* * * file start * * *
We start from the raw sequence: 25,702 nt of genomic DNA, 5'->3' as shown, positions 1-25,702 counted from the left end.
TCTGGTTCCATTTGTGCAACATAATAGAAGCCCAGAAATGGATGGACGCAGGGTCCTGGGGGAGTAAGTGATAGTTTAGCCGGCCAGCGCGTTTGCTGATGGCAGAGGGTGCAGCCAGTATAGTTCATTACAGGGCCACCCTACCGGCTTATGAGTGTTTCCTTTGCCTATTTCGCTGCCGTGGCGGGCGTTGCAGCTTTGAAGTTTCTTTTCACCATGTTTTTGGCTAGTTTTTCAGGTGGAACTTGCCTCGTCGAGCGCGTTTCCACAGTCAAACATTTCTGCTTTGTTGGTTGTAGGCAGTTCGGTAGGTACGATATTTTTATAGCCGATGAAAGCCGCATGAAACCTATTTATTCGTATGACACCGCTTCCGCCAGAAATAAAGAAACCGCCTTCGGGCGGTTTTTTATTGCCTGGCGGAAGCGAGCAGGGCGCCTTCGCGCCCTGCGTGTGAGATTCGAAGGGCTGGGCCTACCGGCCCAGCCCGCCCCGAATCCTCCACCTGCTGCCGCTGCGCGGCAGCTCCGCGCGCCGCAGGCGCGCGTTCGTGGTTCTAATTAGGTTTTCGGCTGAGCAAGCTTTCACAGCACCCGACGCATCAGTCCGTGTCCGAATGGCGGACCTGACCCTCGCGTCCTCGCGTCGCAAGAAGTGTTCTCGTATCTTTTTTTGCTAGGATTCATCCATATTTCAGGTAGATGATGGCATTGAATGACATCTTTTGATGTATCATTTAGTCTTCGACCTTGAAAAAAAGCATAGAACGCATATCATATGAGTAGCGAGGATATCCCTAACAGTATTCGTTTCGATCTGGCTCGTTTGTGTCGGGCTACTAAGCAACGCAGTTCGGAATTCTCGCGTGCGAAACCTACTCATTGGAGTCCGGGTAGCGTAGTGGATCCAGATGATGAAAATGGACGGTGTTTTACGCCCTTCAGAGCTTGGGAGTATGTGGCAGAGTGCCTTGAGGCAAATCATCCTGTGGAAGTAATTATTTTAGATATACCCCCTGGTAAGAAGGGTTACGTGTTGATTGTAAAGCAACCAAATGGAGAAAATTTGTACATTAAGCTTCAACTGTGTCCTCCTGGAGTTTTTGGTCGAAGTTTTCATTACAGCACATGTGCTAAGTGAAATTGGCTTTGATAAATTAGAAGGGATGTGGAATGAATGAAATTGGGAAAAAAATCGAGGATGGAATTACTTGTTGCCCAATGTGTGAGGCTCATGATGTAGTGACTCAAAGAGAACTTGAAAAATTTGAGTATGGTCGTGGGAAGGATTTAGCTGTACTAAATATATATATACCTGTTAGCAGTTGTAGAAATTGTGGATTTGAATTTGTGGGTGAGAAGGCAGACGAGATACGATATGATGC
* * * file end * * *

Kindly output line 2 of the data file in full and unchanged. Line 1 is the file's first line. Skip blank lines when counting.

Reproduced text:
TCTGGTTCCATTTGTGCAACATAATAGAAGCCCAGAAATGGATGGACGCAGGGTCCTGGGGGAGTAAGTGATAGTTTAGCCGGCCAGCGCGTTTGCTGATGGCAGAGGGTGCAGCCAGTATAGTTCATTACAGGGCCACCCTACCGGCTTATGAGTGTTTCCTTTGCCTATTTCGCTGCCGTGGCGGGCGTTGCAGCTTTGAAGTTTCTTTTCACCATGTTTTTGGCTAGTTTTTCAGGTGGAACTTGCCTCGTCGAGCGCGTTTCCACAGTCAAACATTTCTGCTTTGTTGGTTGTAGGCAGTTCGGTAGGTACGATATTTTTATAGCCGATGAAAGCCGCATGAAACCTATTTATTCGTATGACACCGCTTCCGCCAGAAATAAAGAAACCGCCTTCGGGCGGTTTTTTATTGCCTGGCGGAAGCGAGCAGGGCGCCTTCGCGCCCTGCGTGTGAGATTCGAAGGGCTGGGCCTACCGGCCCAGCCCGCCCCGAATCCTCCACCTGCTGCCGCTGCGCGGCAGCTCCGCGCGCCGCAGGCGCGCGTTCGTGGTTCTAATTAGGTTTTCGGCTGAGCAAGCTTTCACAGCACCCGACGCATCAGTCCGTGTCCGAATGGCGGACCTGACCCTCGCGTCCTCGCGTCGCAAGAAGTGTTCTCGTATCTTTTTTTGCTAGGATTCATCCATATTTCAGGTAGATGATGGCATTGAATGACATCTTTTGATGTATCATTTAGTCTTCGACCTTGAAAAAAAGCATAGAACGCATATCATATGAGTAGCGAGGATATCCCTAACAGTATTCGTTTCGATCTGGCTCGTTTGTGTCGGGCTACTAAGCAACGCAGTTCGGAATTCTCGCGTGCGAAACCTACTCATTGGAGTCCGGGTAGCGTAGTGGATCCAGATGATGAAAATGGACGGTGTTTTACGCCCTTCAGAGCTTGGGAGTATGTGGCAGAGTGCCTTGAGGCAAATCATCCTGTGGAAGTAATTATTTTAGATATACCCCCTGGTAAGAAGGGTTACGTGTTGATTGTAAAGCAACCAAATGGAGAAAATTTGTACATTAAGCTTCAACTGTGTCCTCCTGGAGTTTTTGGTCGAAGTTTTCATTACAGCACATGTGCTAAGTGAAATTGGCTTTGATAAATTAGAAGGGATGTGGAATGAATGAAATTGGGAAAAAAATCGAGGATGGAATTACTTGTTGCCCAATGTGTGAGGCTCATGATGTAGTGACTCAAAGAGAACTTGAAAAATTTGAGTATGGTCGTGGGAAGGATTTAGCTGTACTAAATATATATATACCTGTTAGCAGTTGTAGAAATTGTGGATTTGAATTTGTGGGTGAGAAGGCAGACGAGATACGATATGATGC